Cocktail Recipes Tailored to Lockdown

Cocktails bring a sense of excitement and decadence, which makes them a perfect way to bring the fun of a night out into your home.

As shopping and the ability to acquire ingredients are limited, here are some drinks that can be made with very little. The recipes are flexible enough that they can be adapted to use whatever you have available. You don’t even need a measure and shaker – measurements don’t matter as long as the ratio between ingredients is stuck to, and you can stir drinks with ice instead of shaking. You could even be rather hipster and shake in a jar, or old bottle.

The featured recipes here are all based on a few ingredients: white rum, whiskey, lime juice, sugar syrup. They can all be altered easily to create other drinks. Nearly all white spirits (vodka, white rum, gin etc.) can be swapped for each other, and most dark spirits (brandy, dark rum, whisky etc.) are similarly interchangeable.

Some things like sugar syrup seem cocktail specific, but any sugar dissolved in equal parts water will make it. If you have no sugar, you can also use honey, or golden syrup etc. Darker sugars and ingredients like honey will bring more flavour, so you might have to tweak other parts of the recipe.

Bitters are very useful but if you don’t have any, a small dash of a strongly herbal liqueur works – if you have it, absinthe works beautifully with brandy to make a Sazerac. You could also infuse the water you use with spices first – clove infused water gives a medicinal hit rather like Peychaud’s.

Daiquiri

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One of the simplest drinks, but with the sophisticated summer flavours that invariably lift spirits.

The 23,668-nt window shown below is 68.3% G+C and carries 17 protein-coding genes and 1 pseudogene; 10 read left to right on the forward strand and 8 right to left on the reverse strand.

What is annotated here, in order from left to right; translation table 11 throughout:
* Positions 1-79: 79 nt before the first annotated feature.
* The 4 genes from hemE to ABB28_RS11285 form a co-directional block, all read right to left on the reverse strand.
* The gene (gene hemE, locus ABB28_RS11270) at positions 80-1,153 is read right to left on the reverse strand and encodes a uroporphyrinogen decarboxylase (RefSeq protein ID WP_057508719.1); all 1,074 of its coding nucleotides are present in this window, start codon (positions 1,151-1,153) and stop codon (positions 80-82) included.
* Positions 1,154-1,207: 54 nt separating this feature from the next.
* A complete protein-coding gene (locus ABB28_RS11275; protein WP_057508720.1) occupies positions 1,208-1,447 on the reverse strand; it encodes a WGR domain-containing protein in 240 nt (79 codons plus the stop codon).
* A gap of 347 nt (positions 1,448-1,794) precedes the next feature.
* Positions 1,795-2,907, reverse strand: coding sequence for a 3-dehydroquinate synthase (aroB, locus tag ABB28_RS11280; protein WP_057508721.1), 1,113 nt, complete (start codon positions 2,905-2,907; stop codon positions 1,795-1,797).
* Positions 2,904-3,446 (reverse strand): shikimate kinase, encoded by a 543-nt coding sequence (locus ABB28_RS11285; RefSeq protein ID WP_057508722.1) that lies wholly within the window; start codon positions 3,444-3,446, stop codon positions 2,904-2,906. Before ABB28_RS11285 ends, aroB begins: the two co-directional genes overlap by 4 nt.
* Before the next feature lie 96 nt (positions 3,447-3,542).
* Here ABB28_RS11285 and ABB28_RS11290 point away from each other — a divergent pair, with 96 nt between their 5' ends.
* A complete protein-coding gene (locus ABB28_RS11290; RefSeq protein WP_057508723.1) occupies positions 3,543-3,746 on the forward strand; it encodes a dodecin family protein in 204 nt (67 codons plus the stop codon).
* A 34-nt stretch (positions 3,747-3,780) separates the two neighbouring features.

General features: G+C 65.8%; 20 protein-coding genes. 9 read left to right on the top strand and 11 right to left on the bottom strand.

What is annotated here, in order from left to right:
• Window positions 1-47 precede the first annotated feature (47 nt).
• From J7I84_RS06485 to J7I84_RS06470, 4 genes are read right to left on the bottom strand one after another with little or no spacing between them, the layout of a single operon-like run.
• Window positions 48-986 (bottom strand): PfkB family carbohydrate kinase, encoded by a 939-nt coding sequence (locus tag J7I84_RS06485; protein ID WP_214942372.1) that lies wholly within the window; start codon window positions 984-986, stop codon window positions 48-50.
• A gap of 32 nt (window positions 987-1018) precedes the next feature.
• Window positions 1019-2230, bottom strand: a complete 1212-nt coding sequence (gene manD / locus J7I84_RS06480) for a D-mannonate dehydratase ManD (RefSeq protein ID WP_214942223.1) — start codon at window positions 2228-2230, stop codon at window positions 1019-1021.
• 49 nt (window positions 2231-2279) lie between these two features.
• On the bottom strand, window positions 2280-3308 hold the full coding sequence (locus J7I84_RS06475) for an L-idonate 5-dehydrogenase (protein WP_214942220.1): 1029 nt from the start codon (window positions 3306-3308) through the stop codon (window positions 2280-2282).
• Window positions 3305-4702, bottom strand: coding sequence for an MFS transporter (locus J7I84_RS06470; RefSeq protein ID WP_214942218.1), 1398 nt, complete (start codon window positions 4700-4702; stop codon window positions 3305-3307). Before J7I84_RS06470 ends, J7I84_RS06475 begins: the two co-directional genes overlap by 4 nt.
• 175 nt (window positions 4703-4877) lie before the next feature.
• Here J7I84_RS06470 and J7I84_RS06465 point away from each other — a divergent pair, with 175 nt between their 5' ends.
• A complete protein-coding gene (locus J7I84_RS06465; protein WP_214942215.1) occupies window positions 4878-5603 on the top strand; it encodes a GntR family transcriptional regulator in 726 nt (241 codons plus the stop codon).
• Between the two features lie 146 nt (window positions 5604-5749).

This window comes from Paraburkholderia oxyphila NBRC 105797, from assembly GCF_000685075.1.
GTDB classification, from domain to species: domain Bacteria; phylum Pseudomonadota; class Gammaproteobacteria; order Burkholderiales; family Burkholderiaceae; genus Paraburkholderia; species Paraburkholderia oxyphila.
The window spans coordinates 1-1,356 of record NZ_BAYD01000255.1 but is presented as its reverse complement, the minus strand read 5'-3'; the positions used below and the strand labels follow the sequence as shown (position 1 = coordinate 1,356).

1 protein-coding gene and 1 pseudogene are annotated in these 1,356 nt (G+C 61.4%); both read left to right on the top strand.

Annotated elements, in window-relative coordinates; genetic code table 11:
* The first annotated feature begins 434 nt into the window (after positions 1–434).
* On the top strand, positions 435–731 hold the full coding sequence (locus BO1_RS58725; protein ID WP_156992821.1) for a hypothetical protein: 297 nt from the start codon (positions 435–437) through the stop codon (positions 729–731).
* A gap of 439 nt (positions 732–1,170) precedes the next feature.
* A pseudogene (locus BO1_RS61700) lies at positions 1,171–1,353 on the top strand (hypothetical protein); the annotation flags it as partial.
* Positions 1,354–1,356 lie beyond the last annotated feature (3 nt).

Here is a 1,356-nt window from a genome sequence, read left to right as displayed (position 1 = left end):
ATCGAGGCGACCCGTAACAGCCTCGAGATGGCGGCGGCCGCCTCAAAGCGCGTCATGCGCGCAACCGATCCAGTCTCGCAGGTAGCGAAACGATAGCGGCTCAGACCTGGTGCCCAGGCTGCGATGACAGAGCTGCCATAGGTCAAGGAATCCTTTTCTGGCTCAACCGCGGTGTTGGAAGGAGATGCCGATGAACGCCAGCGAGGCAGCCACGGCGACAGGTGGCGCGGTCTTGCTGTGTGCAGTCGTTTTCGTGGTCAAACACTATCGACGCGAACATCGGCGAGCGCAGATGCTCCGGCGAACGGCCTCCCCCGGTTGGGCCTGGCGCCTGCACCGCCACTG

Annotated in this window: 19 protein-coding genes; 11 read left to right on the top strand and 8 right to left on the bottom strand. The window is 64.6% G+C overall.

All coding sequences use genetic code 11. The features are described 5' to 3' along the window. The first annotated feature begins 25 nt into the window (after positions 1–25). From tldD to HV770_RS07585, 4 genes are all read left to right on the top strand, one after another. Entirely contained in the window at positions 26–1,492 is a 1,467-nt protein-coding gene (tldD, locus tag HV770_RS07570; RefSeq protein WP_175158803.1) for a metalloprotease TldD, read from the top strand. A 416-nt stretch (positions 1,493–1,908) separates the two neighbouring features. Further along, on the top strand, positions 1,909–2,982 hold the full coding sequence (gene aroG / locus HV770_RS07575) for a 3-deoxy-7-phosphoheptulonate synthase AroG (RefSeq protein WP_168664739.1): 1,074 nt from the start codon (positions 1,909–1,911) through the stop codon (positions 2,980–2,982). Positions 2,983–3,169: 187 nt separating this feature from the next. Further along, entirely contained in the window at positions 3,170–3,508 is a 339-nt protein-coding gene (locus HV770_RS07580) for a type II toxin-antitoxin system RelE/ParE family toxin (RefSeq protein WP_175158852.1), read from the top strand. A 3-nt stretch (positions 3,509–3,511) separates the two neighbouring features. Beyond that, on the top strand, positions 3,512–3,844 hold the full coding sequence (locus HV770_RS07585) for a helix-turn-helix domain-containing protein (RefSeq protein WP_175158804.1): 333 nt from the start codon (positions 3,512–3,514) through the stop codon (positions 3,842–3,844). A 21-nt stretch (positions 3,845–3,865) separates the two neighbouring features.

Shake with ice, 50ml white rum, 25ml lime juice, 25ml sugar syrup. Serve in a coupe or Martini glass with a twist of lime (take the peel from the lime before juicing).

The basic ratio of this drink can be used to make a whole family of drinks. Replace the rum with any spirit and use whatever citrus juice you prefer/have. You can also play around with the sweetener. For instance if you use 50ml gin, 25ml lemon juice, and 25ml honey it makes a Bee’s Knees.

 

Punch

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 This is less of a recipe than a guide that can be tweaked to your taste, and for what is available. The basics are: 1 part sour, 2 parts sweet, 3 parts strong, and 4 parts weak. The sour is traditionally lime juice, but any citrus should work. It is the perfect drink to mix a jug of and share with those living with you.

For my punch, I used lime juice as the sour, sugar syrup as the sweet, white rum as the strong, and cold tea as the weak. These were all mixed with ice, and for an added bit flavour I topped each glass with freshly grated nutmeg.

This recipe is endlessly variable and can incorporate any fruit juices, lemonade and so on. If you don’t have any spirits, you can use a liqueur for the strong and temper down the sweet, or replace part of the weak with lager or cider.

 

Old Fashioned

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 The earliest cocktail with a simplicity to match.

To a tumbler with ice, add a teaspoon of sugar and a dash of water and stir. Once the sugar is dissolved, add 50ml whiskey, and then a dash of bitters.

Historically, nearly all spirits were used (although whiskey is most popular for good reason I think), but brandy and dark rum make nearly as good drinks – and, with the right twists, sometimes better. If using a white spirit, leave out the sugar and make it more like a pink gin (add a dash of bitters to gin and add cold water to taste).

 

Ed Bedford

 

 

 

 

 

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